Wikio - Top Blogs - Religion and belief

Wednesday, 29 May 2013

Sarehole Mill

Sarehole Mill was a childhood haunt of J.R.R. Tolkien. Born in South Africa in 1892, his family moved to Birmingham in 1896 and lived close to the mill for four years. Tolkien and his brother spent many hours playing around the mill. This and other local settings such as the Moseley Bog provided inspiration for 'Hobbitton' and 'The Shire' in his books The Hobbit and Lord of the Rings. Tolkien contributed to the restoration of the Mill in the 1960s. Sarehole Mill is part of the Tolkien Trail, which follows the childhood footsteps of the author and the places that influenced his writing. Download the Tolkien Trail leaflet (PDF).

Art in the West Midlands

There is an embarrassment of riches when it comes to art exhibitions in the West Midlands currently:

  • Metropolis: Reflections on the modern city is a major showcase of international contemporary artwork jointly collected by Birmingham Museum and Art Gallery and the New Art Gallery, Walsall and developed in partnership with Ikon Gallery, as part of the £1 million Art Fund International initiative. Now shown together for the first time, these works represent an ambitious and nationally-significant new collection for Birmingham, Walsall and the West Midlands. Visions of the modern global city by some of the world's most exciting artists, Metropolis brings together stunning work by 25 contemporary artists of the highest international standing to Birmingham and includes digital projection, painting, sculpture, photography and mixed media installation.
  • Caught in the Crossfire: Artistic Responses to Conflict, Peace and ReconcilliationThis exhibition at the Herbert Art Gallery takes us on a challenging journey from the home front to the frontline and back again, as seen through the eyes of artists, soldiers and people affected by conflict. Visitors travel through divided lands, debate the role of protest art, explore the aesthetics of violence and machinery of war, and reflect upon the aftermath of war where hope emerges and lives are rebuilt. A section of the exhibition focuses on the work of kennardphillipps made in response to the invasion and occupation of Iraq.
  • Jacob Epstein and Damien Hirst: Birth, Death and Religion. Though Jacob Epstein died in 1959 – six years before Damien Hirst was born – they both deal with the universal themes of life, birth, death and religion which have been the subject matter of artists for many centuries. The work they both produce around these interrelated concerns highlights the way that artistic practices have changed throughout the 20th century along with our social attitudes towards them.
  • Bellini, Botticelli, Titian… 500 years of Italian ArtThis spectacular exhibition at Compton Verney comprises forty of the City of Glasgow’s greatest Italian paintings – the finest and most comprehensive civic collection in the UK, and mostly unseen outside Glasgow. The works are of the highest quality and richness and chronicle a remarkable time span from 1400 - 1900, demonstrating the gradual move from religious to secular subjects. This outstanding exhibition includes landscapes, portraits and devotional works from the Renaissance. It will be followed by Flight and the Artistic Imagination - an exhibition exploring the instinctive human desire to fly from the classical era to the modern day. Starting with the imaginations of Leonardo da Vinci and Francisco Goya and ending with space travel, satellite images and everyday air travel, it is an exciting exploration of creative responses to flight.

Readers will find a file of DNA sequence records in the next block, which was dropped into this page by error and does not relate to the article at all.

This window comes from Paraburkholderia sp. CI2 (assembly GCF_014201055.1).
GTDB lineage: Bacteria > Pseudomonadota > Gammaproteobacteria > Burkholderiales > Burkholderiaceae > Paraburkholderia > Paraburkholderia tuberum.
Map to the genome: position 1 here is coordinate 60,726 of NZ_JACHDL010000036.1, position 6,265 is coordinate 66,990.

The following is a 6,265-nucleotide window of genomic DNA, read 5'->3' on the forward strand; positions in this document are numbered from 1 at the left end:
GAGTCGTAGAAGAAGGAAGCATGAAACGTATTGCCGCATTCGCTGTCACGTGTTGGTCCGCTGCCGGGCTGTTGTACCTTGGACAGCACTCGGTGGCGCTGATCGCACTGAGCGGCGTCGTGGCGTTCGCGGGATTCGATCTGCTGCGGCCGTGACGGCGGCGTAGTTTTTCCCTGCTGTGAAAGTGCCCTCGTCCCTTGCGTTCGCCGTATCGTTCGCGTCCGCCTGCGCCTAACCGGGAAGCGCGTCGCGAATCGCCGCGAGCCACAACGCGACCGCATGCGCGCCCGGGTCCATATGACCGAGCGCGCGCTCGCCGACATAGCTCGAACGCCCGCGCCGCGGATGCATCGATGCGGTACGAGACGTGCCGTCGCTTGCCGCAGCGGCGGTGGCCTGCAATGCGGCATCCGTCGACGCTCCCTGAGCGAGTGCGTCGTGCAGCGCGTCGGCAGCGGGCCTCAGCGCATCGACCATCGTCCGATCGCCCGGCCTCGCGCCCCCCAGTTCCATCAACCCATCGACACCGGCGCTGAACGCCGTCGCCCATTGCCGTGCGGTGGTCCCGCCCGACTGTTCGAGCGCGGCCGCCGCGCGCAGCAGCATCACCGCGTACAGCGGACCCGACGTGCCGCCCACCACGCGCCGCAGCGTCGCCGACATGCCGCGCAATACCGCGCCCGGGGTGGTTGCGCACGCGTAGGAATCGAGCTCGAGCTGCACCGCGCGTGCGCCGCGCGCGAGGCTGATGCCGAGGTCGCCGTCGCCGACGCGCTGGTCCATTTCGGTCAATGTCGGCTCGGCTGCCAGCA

Deacon Blue - The Hipsters.

Tuesday, 28 May 2013

At commission4mission exhibition in Harlow

Here I am at the recent commission4mission exhibition in Harlow. Thanks to Maciej Hoffman for the photographs.


Colin Burns - Linger Here.

Performance: An evening of music and poetry

The final event in this year's Barking Episcopal Area Arts Festival was Performance: An evening of music and poetry at Holy Trinity Hatfield Heath. I opened the evening with a selection of poems that included The Mark and Worthship. Colin Burns performed songs and instrumentals from his Emerald and Gold album, as well as new material. Jane Grell read from her newly published Collected Poems Praise Songs. The first half of the programme was brought to a resounding conclusion by the Brass of St Mary's (Sheering) that included both Be Still and Those Magnificent Men In Their Flying Machines. Mal Grosch made a humorous start to the second half of the programme with poems from his new collection entitled Blackfriars. A choir from Holy Trinity and St Mary's reprised songs from the Roger Jones musical David. The evening's varied and thoroughly enjoyable  entertainment concluded with songs, a poem and a story by Jane Grell.


Mal Grosch - Sweet England.  

Monday, 27 May 2013

Parndon Mill and the River Stort Sculpture Trail

Scenes from Parndon Mill and the River Stort Sculpture Trail, including Over The Weir, a raised
walkway in metal and glass, and Flowing Onwards, which uses words suggested by a speech made to mark the opening of the River Stort to navigation in October 1769.


ELO - Mr Blue Sky.

Sunday, 26 May 2013

Windows on the world (246)

Wimbledon, 2012


The Rolling Stones - You Can't Always Get What You Want.

Saturday, 25 May 2013

Saints - evolving, personal and alive

Several current exhibitions in London make significant use of the Christian tradition of saints to comment on contemporary issues.